Supreme Court maintains SRA costs protection for failed prosecutions


Supreme Court: SRA in different position from CMA

The Supreme Court has upheld the principle that costs should only be awarded against the Solicitors Regulation Authority (SRA) in unsuccessful prosecutions where there is good reason to do so.

The mere fact that a prosecution has not succeeded is not sufficient.

The issue arose in a case involving the costs imposed on the Competition and Markets Authority (CMA) but the Competition Appeal Tribunal, where the Court of Appeal referenced by analogy the position with solicitors that the starting point should be no order for costs where the unsuccessful regulator was acting purely in its regulatory capacity.

There could be good reason to depart from this, the appeal court said, but the mere fact that the regulator has been unsuccessful was not enough.

The analogy came from the 2007 case of Baxendale-Walker v Law Society, in which the Court of Appeal ruled: “One crucial feature which should inform the [Solicitors Disciplinary Tribunal’s] costs decision is that the proceedings were brought by the Law Society in exercise of its regulatory responsibility, in the public interest and the maintenance of proper professional standards.

“For the Law Society to be exposed to the risk of an adverse costs order simply because properly brought proceedings were unsuccessful might have a chilling effect on the exercise of its regulatory obligations, to the public disadvantage.”

The SRA intervened in the CMA case at the Supreme Court, which yesterday overturned the decision in relation to the CMA.

However, giving the court’s unanimous ruling, Lady Rose made a specific exception in the case of the SRA.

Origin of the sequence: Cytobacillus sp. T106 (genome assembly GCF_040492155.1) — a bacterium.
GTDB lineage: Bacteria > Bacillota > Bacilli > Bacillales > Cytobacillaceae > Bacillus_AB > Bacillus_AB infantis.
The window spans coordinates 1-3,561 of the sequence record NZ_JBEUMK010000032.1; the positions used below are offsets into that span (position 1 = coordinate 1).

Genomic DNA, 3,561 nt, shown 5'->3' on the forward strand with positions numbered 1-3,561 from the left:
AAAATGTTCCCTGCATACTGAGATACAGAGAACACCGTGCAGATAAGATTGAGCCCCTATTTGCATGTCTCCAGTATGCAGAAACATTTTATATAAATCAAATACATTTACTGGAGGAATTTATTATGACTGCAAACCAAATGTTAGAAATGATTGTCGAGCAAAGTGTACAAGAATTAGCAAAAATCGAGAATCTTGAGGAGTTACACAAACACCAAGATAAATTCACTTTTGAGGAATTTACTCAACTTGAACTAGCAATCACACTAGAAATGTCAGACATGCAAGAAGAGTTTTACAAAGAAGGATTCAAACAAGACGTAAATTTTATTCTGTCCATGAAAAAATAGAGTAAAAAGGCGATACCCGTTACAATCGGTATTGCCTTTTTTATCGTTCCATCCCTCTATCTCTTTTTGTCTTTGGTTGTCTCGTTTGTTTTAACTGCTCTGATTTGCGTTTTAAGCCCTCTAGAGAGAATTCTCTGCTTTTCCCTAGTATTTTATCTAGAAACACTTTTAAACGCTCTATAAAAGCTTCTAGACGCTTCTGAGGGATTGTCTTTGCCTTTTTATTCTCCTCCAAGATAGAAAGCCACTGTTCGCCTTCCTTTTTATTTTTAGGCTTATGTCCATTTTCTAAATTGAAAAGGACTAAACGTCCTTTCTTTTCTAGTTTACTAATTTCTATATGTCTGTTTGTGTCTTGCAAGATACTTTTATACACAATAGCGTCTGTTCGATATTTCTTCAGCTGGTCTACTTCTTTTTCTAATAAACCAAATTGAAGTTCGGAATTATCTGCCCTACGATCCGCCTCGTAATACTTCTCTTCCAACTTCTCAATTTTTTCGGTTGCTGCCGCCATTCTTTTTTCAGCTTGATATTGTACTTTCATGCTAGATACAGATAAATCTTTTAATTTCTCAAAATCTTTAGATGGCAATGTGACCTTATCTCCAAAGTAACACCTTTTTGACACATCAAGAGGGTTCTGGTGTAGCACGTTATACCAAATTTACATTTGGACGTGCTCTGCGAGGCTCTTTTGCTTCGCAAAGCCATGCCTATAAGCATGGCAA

She said: “In its written intervention, the SRA points out that it undertakes about 120-130 prosecutions a year. It is funded predominantly by practising certificate fees and other fees paid by the solicitors’ profession.

“Although, following Baxendale-Walker, it is not usually subject to an adverse costs order where the solicitor is successful, it does usually recover its costs from the unsuccessful solicitor when the disciplinary tribunal upholds the complaint. These costs can be considerable and if they were not recovered by the SRA from the unsuccessful solicitor, the costs would have to be borne by the profession.

“I recognise the importance of the Baxendale-Walker authority for the continued proper functioning of the SRA and I do not regard this judgment as casting any doubt on the correctness of that decision.”

The SDT has made costs orders against the SRA over the years in exceptional circumstances; last December, the regulator paid a record £228,000 to a solicitor whose prosecution the tribunal found was “improperly brought and pursued”.

An SRA spokesman said: “We welcome the certainty the judgment brings. The Supreme Court recognised the importance of the existing case law to the way we work, having noted the volume of cases we bring each year, and that we are funded predominantly by practising certificate fees.”

A Law Society spokeswoman commented: “While the decision does not cast any doubt on the position taken in Baxendale-Walker, it does highlight the ability of regulatory tribunals – such as the SDT – to calibrate their approach to costs in accordance with what’s appropriate for each matter that comes before them.

“The SDT has the power to order costs against the SRA and is encouraged to exercise those powers where appropriate and in the interests of justice. This should achieve the right balance between fairness to our members and safeguarding the public interest.”




    Readers Comments

  • james maxey says:

    Shocking / wrong– but as one would expect.

  • David Crawford says:

    So what about the successful solicitor who defended himself and won? There are now c. 150,000 practising solicitors so, say a £1.5m costs order would set each one back by £10. Is that too high a price to pay? “To no one will we sell, to no one will we deny or delay, the right to justice”, must ring falsely in successful defendants’ ears after this. Not all of them are millionaires practising in the Square Mile you know, dispensing what passes for ‘justice’ (sic) having had 20 odd years earning QCs’ fees.


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